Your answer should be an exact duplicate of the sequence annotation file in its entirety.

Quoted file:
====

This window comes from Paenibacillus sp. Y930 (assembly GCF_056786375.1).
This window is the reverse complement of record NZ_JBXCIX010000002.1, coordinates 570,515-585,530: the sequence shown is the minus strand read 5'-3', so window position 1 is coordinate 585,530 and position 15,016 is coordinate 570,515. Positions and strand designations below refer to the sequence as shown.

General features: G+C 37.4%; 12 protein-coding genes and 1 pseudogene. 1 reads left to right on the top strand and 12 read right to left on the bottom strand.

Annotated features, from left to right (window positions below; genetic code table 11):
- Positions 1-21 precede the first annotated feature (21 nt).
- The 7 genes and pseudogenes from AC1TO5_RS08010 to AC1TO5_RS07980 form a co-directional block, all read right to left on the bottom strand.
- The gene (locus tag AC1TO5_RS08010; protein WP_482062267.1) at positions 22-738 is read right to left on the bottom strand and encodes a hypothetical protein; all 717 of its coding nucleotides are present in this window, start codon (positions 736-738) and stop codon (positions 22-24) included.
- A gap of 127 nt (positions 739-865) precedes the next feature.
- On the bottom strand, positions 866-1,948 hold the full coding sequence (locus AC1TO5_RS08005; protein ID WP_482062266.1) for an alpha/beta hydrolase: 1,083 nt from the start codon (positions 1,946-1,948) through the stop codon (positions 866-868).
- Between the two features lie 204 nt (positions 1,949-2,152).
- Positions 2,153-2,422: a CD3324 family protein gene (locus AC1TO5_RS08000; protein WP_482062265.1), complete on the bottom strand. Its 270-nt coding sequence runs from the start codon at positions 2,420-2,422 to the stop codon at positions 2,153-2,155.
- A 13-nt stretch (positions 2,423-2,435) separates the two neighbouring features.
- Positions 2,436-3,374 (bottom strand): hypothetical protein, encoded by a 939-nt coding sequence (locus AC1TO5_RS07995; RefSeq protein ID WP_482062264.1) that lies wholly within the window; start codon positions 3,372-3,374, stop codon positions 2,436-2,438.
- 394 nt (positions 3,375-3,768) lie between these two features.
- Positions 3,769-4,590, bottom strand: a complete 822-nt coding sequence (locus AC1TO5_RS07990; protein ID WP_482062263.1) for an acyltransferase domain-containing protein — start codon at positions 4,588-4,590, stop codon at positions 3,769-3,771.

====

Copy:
This window comes from Paenibacillus sp. Y930 (assembly GCF_056786375.1).
This window is the reverse complement of record NZ_JBXCIX010000002.1, coordinates 570,515-585,530: the sequence shown is the minus strand read 5'-3', so window position 1 is coordinate 585,530 and position 15,016 is coordinate 570,515. Positions and strand designations below refer to the sequence as shown.

General features: G+C 37.4%; 12 protein-coding genes and 1 pseudogene. 1 reads left to right on the top strand and 12 read right to left on the bottom strand.

Annotated features, from left to right (window positions below; genetic code table 11):
- Positions 1-21 precede the first annotated feature (21 nt).
- The 7 genes and pseudogenes from AC1TO5_RS08010 to AC1TO5_RS07980 form a co-directional block, all read right to left on the bottom strand.
- The gene (locus tag AC1TO5_RS08010; protein WP_482062267.1) at positions 22-738 is read right to left on the bottom strand and encodes a hypothetical protein; all 717 of its coding nucleotides are present in this window, start codon (positions 736-738) and stop codon (positions 22-24) included.
- A gap of 127 nt (positions 739-865) precedes the next feature.
- On the bottom strand, positions 866-1,948 hold the full coding sequence (locus AC1TO5_RS08005; protein ID WP_482062266.1) for an alpha/beta hydrolase: 1,083 nt from the start codon (positions 1,946-1,948) through the stop codon (positions 866-868).
- Between the two features lie 204 nt (positions 1,949-2,152).
- Positions 2,153-2,422: a CD3324 family protein gene (locus AC1TO5_RS08000; protein WP_482062265.1), complete on the bottom strand. Its 270-nt coding sequence runs from the start codon at positions 2,420-2,422 to the stop codon at positions 2,153-2,155.
- A 13-nt stretch (positions 2,423-2,435) separates the two neighbouring features.
- Positions 2,436-3,374 (bottom strand): hypothetical protein, encoded by a 939-nt coding sequence (locus AC1TO5_RS07995; RefSeq protein ID WP_482062264.1) that lies wholly within the window; start codon positions 3,372-3,374, stop codon positions 2,436-2,438.
- 394 nt (positions 3,375-3,768) lie between these two features.
- Positions 3,769-4,590, bottom strand: a complete 822-nt coding sequence (locus AC1TO5_RS07990; protein ID WP_482062263.1) for an acyltransferase domain-containing protein — start codon at positions 4,588-4,590, stop codon at positions 3,769-3,771.